For marinated meat that's hard to beat, try Calle Luna Restaurant's Cuban cuisine.
Good luck spotting a suit and tie at Calle Luna Restaurant — casually-dressed diners are the norm here.
Calle Luna Restaurant will even bring the amazing food from their kitchen to yours.
Calle Luna Restaurant is located near endless parking options, allowing diners to find quick and easy parking.
Come try all the best flavors of Cuban cuisine at Calle Luna Restaurant.
Fill up on authentic Cuban cuisine — like pork dishes, savory black beans and sweet plantains — at La Isla Restaurant.
Tots and tykes will be right at home at this restaurant with its kid-approved food and ambience.
La Isla Restaurant is the perfect spot to enjoy a great meal outside (weather permitting).
Arrive a little on the early side for your pick of the prime tables — no reservations are accepted at La Isla Restaurant.
La Isla Restaurant wants guests to dine in comfort, so save that stuffy suit for another date.
Catering services are also available.
Don't want to go out tonight but still want great food? Order takeout or delivery from this restaurant.
Parallel-parking experts can find room on the street, though patrons also have access to the restaurant's adjoining lot.
Cyclists are in luck. La Isla Restaurant provides bike parking.
For food that tastes like a million bucks, La Isla Restaurant s got you covered for a fraction of the price.
Breakfast bites, light lunches, and delicious dinners are all offered at La Isla Restaurant.
So amp up your lunch hour with some delicious and flavorful Cuban eats from La Isla Restaurant.
The story of Sophie's Cuban Cuisine is not the story of a family of Cuban restaurateurs passing down recipes between generations. The road to the first Sophie's location and the ones that followed was longer and more unpredictable than that. Its founders—the Luna family—arrived in New York from Lima, Peru, and started out scratching together capital by selling Peruvian food from carts at New York City soccer fields. At the time, however, their native cuisine might have seemed a little too out of the ordinary for the city's palate, so the Lunas began to do some research: what kind of menu could form the ideal home for their love of hearty portions and fresh ingredients?
With the help of Havana-trained chef Eduardo Morgado, they found the answer. The Cuban recipes at the spot they opened up were wildly popular. Their reputation grew with each roast-pork-and-ham sandwich served, and by 2001 they were operating four different Sophie's locations. But then came September 11, which demolished two outposts near the World Trade Center. A third was gobbled up by a landlord who bought them out. In the face of these setbacks, the Lunas did what they'd always done: roll up their sleeves and keep working. Today, they've planted the seeds for a franchise they expect to populate the entire East Coast with the aroma of sizzling plantains.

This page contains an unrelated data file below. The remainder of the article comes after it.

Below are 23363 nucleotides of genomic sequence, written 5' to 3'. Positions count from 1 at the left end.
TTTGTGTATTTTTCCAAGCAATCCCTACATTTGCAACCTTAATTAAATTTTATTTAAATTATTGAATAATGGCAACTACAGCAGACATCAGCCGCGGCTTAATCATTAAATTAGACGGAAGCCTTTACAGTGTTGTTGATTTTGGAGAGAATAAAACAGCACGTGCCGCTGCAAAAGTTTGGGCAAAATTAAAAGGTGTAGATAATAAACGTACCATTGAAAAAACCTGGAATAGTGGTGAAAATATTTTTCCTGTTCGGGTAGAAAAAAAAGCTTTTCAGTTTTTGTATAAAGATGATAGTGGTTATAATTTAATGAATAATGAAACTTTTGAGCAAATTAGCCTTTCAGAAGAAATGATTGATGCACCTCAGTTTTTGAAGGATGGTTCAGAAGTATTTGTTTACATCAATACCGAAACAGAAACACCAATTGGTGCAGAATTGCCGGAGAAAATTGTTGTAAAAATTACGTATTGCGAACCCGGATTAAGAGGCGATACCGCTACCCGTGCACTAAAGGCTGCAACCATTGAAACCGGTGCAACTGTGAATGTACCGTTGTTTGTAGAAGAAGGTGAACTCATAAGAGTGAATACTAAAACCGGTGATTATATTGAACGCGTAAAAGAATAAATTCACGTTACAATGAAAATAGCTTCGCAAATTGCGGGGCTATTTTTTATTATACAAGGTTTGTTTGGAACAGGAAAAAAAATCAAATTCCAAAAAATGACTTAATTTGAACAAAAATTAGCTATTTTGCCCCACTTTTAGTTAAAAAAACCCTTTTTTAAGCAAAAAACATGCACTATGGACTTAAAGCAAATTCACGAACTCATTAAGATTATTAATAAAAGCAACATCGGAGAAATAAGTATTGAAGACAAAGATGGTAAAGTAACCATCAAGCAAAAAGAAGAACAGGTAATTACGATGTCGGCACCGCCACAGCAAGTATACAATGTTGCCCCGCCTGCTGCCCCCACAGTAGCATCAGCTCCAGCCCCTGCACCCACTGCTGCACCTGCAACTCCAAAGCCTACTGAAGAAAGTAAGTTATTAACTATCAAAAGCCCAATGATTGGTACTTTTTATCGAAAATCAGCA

Their Cuban sandwich is still a customer favorite, as are pernil sandwiches with roast pork, sweet plantains, and Sophie's signature green sauce (also available bottled, although the exact recipe is kept secret, hidden at the bottom of an enormous vat of oxtail stew). In a 2008 New York Times review, Pete Wells accordingly called Sophie's a destination for "authentic sandwich bliss," and for piquant roast turkey "worth eating far, far more often than once a year." Empanadas stuffed with beef, chicken, or guavas often precede entrees of chicken fricassee or oxtail stew. The batidos (milkshakes) conclude meals on a relatively healthy note, blended from tropical fruits such as mango, papaya, and passion fruit.
From crisp croquetas de jamon to beef-filled empanaditas, the Cuban-style tapas at Agozar Restaurant and Lounge come flavored with the same rich, Caribbean spices that fill the childhood memories of its co-owners, siblings Gerardo Perez and Diana Mastrodimos.
“We’re from a Cuban family, [with] a Cuban grandma," Perez said. "We lived in Miami for some time, so we had traditional Cuban food almost every day. Our dad also worked in Cuban restaurants in NYC, like Victor’s Cafe, so we had that upbringing."